The social network says acquiring Gnip will help companies better understand what consumers and other brands are saying across Twitter.
Where live chat makes the most sense
Online live chat must be offered only to an e-retailer’s most valuable customers to get the best results from the customer-service tool, experts say.
Online live chat should be offered only to an e-retailer’s most valuable customers to get the best results from the customer-service tool, says Gregg Freishtat, CEO of Proficient Systems Inc., a web analytics provider.
Retailers that put a “click live chat” button on every web page are wasting their resources, Freishtat says. “It’s like putting an 800 number on everything you do,” he says. “All of a sudden, you realize you’re losing money because people who are not valuable are calling just as much as people who are valuable.”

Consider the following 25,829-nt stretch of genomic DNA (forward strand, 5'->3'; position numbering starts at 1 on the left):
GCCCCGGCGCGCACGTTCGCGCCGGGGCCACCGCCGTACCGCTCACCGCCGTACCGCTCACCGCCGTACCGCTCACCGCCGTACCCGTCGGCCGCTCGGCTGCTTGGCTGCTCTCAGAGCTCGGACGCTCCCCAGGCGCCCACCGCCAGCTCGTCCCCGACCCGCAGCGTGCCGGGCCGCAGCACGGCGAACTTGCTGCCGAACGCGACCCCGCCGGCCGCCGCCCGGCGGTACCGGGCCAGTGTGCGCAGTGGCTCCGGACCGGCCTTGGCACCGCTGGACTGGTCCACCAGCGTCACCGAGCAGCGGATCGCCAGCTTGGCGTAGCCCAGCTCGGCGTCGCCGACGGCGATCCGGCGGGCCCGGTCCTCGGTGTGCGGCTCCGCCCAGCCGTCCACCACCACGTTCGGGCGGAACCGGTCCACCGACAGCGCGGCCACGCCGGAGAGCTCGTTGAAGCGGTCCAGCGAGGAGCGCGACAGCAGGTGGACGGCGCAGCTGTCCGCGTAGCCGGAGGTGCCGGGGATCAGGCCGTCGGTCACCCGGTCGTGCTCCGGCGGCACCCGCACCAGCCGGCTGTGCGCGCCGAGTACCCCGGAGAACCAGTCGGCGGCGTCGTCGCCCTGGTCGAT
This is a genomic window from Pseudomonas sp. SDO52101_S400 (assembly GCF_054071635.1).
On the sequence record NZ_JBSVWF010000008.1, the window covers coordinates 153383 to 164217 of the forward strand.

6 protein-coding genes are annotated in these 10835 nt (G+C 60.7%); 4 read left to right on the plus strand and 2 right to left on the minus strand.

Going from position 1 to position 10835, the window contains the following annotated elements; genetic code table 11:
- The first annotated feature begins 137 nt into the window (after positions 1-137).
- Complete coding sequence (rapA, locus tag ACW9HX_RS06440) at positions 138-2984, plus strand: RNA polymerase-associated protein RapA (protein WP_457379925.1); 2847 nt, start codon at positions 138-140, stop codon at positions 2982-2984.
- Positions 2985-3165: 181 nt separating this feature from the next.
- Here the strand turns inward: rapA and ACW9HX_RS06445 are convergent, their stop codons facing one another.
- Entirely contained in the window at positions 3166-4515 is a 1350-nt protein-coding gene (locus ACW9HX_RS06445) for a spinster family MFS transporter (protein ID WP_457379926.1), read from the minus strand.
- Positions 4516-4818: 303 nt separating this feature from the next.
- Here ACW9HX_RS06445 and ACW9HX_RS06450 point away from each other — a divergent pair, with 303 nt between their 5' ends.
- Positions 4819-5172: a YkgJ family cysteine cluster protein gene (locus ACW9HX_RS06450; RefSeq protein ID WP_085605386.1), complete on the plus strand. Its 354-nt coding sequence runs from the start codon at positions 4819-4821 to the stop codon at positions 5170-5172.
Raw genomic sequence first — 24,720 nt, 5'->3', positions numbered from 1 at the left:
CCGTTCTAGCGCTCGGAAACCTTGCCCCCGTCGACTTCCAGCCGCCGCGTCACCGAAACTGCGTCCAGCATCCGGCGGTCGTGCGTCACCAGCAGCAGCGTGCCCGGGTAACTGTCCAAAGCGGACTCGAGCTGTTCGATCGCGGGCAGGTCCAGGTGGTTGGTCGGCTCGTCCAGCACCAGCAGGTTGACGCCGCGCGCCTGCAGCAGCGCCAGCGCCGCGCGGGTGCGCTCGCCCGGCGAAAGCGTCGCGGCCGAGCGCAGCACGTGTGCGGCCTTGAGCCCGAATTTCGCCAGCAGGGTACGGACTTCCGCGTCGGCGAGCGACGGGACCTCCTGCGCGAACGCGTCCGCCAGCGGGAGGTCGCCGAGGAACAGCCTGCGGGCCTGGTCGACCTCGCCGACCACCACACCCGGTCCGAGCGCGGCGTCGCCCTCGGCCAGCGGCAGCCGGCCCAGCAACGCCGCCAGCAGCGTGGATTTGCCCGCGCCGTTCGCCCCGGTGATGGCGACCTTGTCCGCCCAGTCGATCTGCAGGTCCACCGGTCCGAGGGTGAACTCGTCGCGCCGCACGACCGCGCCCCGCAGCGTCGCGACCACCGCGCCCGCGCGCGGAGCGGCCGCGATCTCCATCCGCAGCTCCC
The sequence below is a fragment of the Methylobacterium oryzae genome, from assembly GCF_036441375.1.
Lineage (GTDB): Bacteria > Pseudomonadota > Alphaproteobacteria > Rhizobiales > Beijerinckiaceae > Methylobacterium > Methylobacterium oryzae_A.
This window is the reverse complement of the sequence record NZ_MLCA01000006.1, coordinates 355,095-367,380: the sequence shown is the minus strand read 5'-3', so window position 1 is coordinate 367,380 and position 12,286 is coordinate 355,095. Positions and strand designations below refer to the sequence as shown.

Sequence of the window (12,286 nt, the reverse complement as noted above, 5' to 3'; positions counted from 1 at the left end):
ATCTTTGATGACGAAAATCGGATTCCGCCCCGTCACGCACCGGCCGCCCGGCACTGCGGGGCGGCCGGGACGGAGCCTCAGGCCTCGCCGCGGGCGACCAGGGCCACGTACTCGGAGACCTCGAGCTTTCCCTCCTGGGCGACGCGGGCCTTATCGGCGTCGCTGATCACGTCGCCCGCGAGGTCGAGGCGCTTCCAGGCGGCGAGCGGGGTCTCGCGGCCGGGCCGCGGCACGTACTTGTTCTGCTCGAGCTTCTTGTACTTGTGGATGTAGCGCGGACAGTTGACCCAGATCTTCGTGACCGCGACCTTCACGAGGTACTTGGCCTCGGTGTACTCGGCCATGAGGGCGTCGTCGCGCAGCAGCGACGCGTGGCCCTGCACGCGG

Retailers should offer live chat to customers who bring in the most money, Freishtat says. “If someone is looking at something where the most I can make is $1.50, I don’t want them to be able to chat with agents,” he says. “It’s costing me more than $1.50 to chat with them.”
Instead, merchants should put live chat buttons on pages with products that have the highest profit margin, he says.